Date: July 31, 2013
(Cover image courtesy Compass Direct News/Story photo courtesy Flickr/Creative Commons/GovernmentZA)
Nigeria (MNN) ― No one has officially taken credit for the bombings Monday night in the city of Kano, Nigeria. Spokesman for the Voice of the Martyrs USA Todd Nettleton says one doesn't have to go far to find a group that's capable and willing. The attacks hit a Christian neighborhood. "It bears all the hallmarks of a Boko Haram attack. In fact, this same Christian area had previously been bombed by Boko Haram in March." Police and hospital reports have the death toll at 24 people.
President Goodluck Jonathan declared a state of emergency on May 14 in six northeastern states covering one-sixth of the country. It was an effort to control the Islamic uprising by extremists based mainly in the northeast.
Nettleton is quick to note that although Kano city and state are not part of that emergency, everyone is affected by the attacks. "There are Muslims who are affected in these bombings as well, but it does seem that the target was Christians, because this part of the city is identified as a Christian area."
The main group behind the violence is the Boko Haram, which in the Hausa language means "Western education is forbidden." The militant group boldly proclaims intent to impose Islamic law in all of Nigeria. The nation of more than 160 million is divided almost equally between Christians, who live mainly in the south, and Muslims, who dominate the north.
Lately, the Boko Haram has begun to include Muslim political and religious leaders who preach against their extreme form of Islam. In addition to churches and Christian leaders, they've also started targeting schools, killing scores of students and some teachers. Their network is blamed for more than 1,600 deaths since 2010.
The pattern of persecution in Nigeria has become complex. Conversion is dangerous, and Muslim-background believers are most at risk. Persecution levels vary across the country and are underlined by terrorist action and an unpredictable environment, which leaves Christians living in fear. However, Nettleton says, "Our ministry in Nigeria includes a ministry of encouragement and really connecting with believers; just one of the very simple things is letting them know ‘you're not forgotten. There are people who are praying for you. There are people who are remembering you.'"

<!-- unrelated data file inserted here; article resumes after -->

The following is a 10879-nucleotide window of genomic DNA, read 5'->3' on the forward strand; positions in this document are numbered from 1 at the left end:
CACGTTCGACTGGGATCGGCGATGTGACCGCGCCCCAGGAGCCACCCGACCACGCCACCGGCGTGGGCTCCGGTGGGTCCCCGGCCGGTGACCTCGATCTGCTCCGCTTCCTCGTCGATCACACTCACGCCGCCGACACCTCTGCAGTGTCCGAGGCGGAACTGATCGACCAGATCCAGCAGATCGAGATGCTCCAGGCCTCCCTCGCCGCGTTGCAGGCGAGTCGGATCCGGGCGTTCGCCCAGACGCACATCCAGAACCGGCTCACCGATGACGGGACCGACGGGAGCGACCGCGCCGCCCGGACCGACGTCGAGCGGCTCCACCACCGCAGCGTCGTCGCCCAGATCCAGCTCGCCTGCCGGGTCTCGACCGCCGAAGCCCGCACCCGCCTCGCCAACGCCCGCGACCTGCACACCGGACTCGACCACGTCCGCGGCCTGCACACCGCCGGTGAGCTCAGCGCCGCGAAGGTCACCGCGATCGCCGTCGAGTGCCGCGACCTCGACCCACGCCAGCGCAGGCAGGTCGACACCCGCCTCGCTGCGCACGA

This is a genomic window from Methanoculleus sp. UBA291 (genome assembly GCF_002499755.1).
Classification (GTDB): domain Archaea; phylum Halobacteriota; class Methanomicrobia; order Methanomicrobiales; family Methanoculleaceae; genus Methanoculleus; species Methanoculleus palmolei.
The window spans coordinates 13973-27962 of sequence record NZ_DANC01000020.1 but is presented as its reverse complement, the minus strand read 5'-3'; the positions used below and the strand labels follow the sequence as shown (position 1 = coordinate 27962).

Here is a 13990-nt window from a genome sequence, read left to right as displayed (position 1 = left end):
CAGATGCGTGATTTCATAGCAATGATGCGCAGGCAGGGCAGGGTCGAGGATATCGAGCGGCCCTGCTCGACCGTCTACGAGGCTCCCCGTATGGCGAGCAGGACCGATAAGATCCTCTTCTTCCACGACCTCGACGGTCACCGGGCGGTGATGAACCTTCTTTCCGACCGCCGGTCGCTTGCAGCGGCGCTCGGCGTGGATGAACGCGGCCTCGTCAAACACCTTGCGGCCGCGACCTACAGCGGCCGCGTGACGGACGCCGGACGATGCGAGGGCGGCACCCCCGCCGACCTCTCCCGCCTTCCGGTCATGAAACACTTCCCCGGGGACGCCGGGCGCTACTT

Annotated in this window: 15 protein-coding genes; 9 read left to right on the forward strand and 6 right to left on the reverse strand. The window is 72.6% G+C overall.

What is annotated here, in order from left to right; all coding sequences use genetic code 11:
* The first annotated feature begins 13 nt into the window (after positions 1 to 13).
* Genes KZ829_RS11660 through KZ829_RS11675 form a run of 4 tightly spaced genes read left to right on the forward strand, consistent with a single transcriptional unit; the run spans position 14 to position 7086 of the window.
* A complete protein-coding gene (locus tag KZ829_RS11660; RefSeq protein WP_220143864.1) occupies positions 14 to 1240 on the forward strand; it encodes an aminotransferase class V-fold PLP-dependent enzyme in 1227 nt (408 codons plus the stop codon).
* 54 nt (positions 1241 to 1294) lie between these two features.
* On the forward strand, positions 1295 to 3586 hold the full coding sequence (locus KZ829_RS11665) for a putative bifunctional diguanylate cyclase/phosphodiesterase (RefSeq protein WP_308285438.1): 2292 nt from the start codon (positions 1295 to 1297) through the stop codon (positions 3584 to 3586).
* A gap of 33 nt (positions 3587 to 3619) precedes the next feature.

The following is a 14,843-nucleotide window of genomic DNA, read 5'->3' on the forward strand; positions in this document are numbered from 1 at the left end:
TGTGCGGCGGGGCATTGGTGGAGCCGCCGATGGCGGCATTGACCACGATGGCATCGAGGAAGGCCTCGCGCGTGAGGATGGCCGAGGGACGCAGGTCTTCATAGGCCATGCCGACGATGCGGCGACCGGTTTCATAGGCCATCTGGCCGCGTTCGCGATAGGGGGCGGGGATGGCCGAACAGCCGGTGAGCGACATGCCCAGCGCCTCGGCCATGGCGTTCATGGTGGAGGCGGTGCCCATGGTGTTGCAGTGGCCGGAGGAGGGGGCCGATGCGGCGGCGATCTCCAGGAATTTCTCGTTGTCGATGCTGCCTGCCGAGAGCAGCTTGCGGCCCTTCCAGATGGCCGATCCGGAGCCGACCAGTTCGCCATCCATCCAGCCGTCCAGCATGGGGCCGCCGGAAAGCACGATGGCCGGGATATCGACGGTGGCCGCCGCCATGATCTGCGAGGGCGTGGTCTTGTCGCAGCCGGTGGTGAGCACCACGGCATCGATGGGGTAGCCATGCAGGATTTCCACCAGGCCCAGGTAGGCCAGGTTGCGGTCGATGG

The Voice of the Martyrs also opened a prosthetics clinic for attack survivors and provides scholarships for the children who've lost parents to the Boko Haram's murderous rampage. The other part of that help is training, says Nettleton. "We also provide Bibles, we provide other Christian materials, and we're helping to train people to reach out to Muslims. Some of the most effective people who are doing that are former Muslims."
Training brings a confidence that responds to the fear being planted by the Boko Haram. "Our call is to be salt and light, and share the Gospel. That's obviously a lot harder when even the simple act of going to church could result in your death."
The Islamist agenda for Nigeria is to bring the whole country under the House of Islam. Many Christians fear the new elections in 2015. The future does not look bright, with emerging links between al-Qaeda in the Maghreb and Boko Haram making more violent persecution likely.
What can you do? "The first thing that you can do is pray," says Nettleton, adding, "Particularly, when we're talking about a bombing just last night (Monday night), we're praying for the Lord to heal. We're praying for the wounded. We're praying for the families who've lost loved ones."
There's trauma involved, emotionally, spiritually, and physically, he explains. "Pray for the strengthening of our Nigerian brothers and sisters that something like this won't take away their courage or won't take away their sense that God is still at work in their country." Pray that many members of Boko Haram will come to a saving knowledge of Christ.